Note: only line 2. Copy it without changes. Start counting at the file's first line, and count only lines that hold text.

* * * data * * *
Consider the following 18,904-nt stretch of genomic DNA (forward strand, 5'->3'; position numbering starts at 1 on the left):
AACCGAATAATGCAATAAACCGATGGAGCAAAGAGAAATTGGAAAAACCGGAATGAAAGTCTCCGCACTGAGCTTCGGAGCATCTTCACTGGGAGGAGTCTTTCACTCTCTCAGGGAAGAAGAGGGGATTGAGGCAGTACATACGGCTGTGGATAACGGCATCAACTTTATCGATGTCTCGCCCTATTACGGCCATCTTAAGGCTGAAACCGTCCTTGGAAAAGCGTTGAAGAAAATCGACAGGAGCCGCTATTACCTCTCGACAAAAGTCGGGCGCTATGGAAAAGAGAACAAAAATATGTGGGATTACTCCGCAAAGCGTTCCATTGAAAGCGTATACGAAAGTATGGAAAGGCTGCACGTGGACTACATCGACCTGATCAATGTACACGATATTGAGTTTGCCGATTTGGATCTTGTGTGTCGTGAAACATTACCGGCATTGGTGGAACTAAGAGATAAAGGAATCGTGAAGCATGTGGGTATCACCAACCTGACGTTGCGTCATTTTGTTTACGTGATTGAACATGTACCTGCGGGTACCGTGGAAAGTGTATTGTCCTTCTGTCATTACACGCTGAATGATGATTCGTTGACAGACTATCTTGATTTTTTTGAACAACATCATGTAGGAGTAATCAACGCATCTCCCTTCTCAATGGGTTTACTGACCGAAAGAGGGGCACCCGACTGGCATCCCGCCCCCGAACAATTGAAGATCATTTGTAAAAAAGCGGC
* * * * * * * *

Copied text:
AACCGAATAATGCAATAAACCGATGGAGCAAAGAGAAATTGGAAAAACCGGAATGAAAGTCTCCGCACTGAGCTTCGGAGCATCTTCACTGGGAGGAGTCTTTCACTCTCTCAGGGAAGAAGAGGGGATTGAGGCAGTACATACGGCTGTGGATAACGGCATCAACTTTATCGATGTCTCGCCCTATTACGGCCATCTTAAGGCTGAAACCGTCCTTGGAAAAGCGTTGAAGAAAATCGACAGGAGCCGCTATTACCTCTCGACAAAAGTCGGGCGCTATGGAAAAGAGAACAAAAATATGTGGGATTACTCCGCAAAGCGTTCCATTGAAAGCGTATACGAAAGTATGGAAAGGCTGCACGTGGACTACATCGACCTGATCAATGTACACGATATTGAGTTTGCCGATTTGGATCTTGTGTGTCGTGAAACATTACCGGCATTGGTGGAACTAAGAGATAAAGGAATCGTGAAGCATGTGGGTATCACCAACCTGACGTTGCGTCATTTTGTTTACGTGATTGAACATGTACCTGCGGGTACCGTGGAAAGTGTATTGTCCTTCTGTCATTACACGCTGAATGATGATTCGTTGACAGACTATCTTGATTTTTTTGAACAACATCATGTAGGAGTAATCAACGCATCTCCCTTCTCAATGGGTTTACTGACCGAAAGAGGGGCACCCGACTGGCATCCCGCCCCCGAACAATTGAAGATCATTTGTAAAAAAGCGGC